While Michael Hebb was restoring the lost art of breaking bread, the concept of discussing existential topics—like death—over tea and cake was gaining traction in England. The idea for Death Cafes was originally conceived in London in 2011, but quickly spread across the pond to North America and particularly to Seattle, where Death Cafes have cropped up in libraries, mortuaries, houses and actual cafés.
“It’s a safe place to talk about death,” says Karuna Duval, an ordained interfaith minister, hospice chaplain, certified death doula and one of many volunteer facilitators hosting Death Cafes in and around the city.
Duval has hosted Death Cafes in Washington and California, where she used to live, and estimates 7,200 Death Cafes have now taken place in 52 countries worldwide. “I just found it so fascinating because of the experience of so many people,” says Duval of attending her first Death Cafe in 2012 in California, following the deaths of her father, grandmother, partner and first husband. Such open discourse hadn’t been evident 10 years before, when Duval, inspired by a book titled Talking About Death Won’t Kill You, tried to organize her own workshops to foster end-of-life discussions and planning. The response then was lukewarm, but a decade later, the temperature had changed. “It felt like a relief,” says Duval, who was seeking to process all the loss in her life. “It was like, oh my gosh, I can finally be around people who aren’t like wigged out or weird talking about this stuff.”
There are all sorts of reasons why people don’t talk about death: A desire not to sound overly morbid. Fear of the unknown. A remove from death that has happened because so many people now die in hospitals, not at home. The superstitious notion that talking about death might hasten the event. The “go, fight, win” mode often prompted by serious illness. “In fact, the opposite is true,” says Hebb, describing how our cultural programming can work against us. “If somebody has a terminal diagnosis, having end-of-life conversations will extend their life. And that’s clinically proven.”
Our underlying “death anxiety” was the key focus of the late scholar, author and roving professor Ernest Becker, whose seminal book, The Denial of Death, won the Pulitzer Prize in 1974. “Ernest Becker was a cultural anthropologist who developed theories about how the uniquely human awareness of our mortality impacts our behavior,” explains Deborah Jacobs, executive director of the Seattle-based Ernest Becker Foundation, which was founded by a retired physician in 1993.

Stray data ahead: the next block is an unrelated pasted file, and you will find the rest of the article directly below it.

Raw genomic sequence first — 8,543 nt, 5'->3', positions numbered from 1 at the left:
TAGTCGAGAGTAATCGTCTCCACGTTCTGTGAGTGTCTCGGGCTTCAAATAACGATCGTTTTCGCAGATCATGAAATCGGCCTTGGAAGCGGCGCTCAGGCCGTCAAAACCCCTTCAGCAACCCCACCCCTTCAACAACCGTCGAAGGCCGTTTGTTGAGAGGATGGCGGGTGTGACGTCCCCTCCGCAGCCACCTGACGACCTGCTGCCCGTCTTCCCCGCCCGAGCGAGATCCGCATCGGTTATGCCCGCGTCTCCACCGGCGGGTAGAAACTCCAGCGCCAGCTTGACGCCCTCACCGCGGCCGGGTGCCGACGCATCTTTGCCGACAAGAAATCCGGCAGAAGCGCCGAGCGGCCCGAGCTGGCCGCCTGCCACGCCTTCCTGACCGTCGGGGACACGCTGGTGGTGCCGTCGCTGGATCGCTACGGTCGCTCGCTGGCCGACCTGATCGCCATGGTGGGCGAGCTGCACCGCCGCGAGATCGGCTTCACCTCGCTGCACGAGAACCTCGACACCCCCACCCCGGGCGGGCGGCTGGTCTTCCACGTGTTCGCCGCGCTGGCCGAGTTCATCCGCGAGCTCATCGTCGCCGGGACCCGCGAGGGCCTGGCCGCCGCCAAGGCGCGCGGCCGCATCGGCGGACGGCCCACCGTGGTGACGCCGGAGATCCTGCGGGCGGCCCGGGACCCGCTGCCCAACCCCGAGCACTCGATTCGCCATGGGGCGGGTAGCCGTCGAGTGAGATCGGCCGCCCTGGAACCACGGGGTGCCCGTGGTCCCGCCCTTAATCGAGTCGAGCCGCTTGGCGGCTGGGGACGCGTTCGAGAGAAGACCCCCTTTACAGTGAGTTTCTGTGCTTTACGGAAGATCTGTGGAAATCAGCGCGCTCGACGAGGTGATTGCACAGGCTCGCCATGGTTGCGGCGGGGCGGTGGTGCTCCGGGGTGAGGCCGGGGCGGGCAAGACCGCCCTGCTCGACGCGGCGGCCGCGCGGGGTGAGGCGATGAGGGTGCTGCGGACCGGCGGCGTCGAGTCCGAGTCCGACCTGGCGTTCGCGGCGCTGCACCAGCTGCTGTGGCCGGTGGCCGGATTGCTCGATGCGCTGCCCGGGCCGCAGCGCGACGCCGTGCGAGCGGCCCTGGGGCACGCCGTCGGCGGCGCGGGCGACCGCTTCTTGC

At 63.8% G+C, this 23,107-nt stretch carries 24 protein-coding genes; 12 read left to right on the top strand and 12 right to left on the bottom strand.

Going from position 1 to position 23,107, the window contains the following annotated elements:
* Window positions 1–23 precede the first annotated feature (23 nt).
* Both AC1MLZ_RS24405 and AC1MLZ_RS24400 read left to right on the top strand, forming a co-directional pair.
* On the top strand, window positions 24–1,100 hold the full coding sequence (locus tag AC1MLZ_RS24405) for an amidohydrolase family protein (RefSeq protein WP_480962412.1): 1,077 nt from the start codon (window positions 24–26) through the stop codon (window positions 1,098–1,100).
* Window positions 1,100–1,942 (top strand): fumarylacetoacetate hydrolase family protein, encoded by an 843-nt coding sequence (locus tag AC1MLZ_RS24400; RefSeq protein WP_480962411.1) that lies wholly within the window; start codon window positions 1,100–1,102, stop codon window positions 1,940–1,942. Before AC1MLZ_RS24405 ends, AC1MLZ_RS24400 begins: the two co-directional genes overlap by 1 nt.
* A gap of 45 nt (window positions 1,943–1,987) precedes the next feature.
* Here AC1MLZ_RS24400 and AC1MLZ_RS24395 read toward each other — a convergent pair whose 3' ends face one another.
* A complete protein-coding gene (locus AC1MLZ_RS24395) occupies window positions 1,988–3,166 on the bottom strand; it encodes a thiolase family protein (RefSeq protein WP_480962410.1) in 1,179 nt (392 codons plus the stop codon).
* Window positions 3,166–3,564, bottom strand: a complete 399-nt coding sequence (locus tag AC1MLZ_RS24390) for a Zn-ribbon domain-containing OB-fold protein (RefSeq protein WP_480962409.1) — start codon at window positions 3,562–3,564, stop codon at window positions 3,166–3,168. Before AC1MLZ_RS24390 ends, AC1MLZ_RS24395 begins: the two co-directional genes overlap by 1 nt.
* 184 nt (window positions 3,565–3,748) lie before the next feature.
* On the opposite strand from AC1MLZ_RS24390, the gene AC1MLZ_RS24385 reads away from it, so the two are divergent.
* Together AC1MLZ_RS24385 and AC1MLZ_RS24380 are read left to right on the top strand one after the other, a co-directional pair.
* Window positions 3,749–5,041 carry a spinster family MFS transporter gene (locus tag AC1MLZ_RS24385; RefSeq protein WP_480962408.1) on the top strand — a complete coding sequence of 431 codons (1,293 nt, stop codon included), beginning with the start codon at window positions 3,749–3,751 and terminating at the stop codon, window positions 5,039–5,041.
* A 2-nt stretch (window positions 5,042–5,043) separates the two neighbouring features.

“I would posit that the death-positive movement is founded on Ernest Becker’s thinking,” says Jacobs of the growing swell of Death Cafes, death dinners and other efforts in recent years to reclaim the ways in which we talk and think about death, actions that echo the foundation’s longstanding efforts to bring our underlying awareness of death to the forefront.
To Becker, who saw death anxiety as a key driver in everything from religion and culture to our choices of partners and jobs, knowledge of our inevitable passing also drives each person to embark on an “immortality project,” or a quest to fill our lives with meaning. “Meaning has to last beyond our demise, our physical demise, so it could be making children, writing books, being good at your job, being a war hero, being a terrorist,” says Jacobs, noting Becker’s diverse appeal.
Trudy James, a retired hospital chaplain, also sees Becker’s theories at play in our current health care system. “The medical system became part of what was already the underlying denial of death,” says James, describing a system in which doctors don’t talk to their patients about death or dying. This marks a departure from James’ early career, which stems from the 1980s AIDS crisis, when patients knew they were going to die, openly discussed it and ultimately died more peacefully. “We live in this fantastic medical environment where we’re the beneficiaries of fabulous health care and have all these new procedures and new clinical trials and new treatments and new medications,” she says. “It’s caused people to believe they can live forever.”
James’ solution was to create a four-part series of end-of-life workshops and a documentary film, Speaking of Dying, which follows patients, families and medical professionals through various end-of-life options, including Washington state’s “Death with Dignity” law. Screened at churches, senior homes and other venues in Seattle since debuting at the Frye Art Museum in 2015, the film always draws attendees, including doctors and hospital chaplains who’ve never discussed death with their own families, says James, describing the documentary as an instant conversation starter. Meanwhile, the workshops, offered since 2008 through James’ company, Heartwork, offer participants a safe, intimate space to share stories, address questions and fears, complete advance directives and get familiar with hospice/medical procedures, such as CPR, which rarely works out in real life like it does in the movies. Doing this “real work of dying,” as James calls it, allows people to spend their final moments in peace with their family.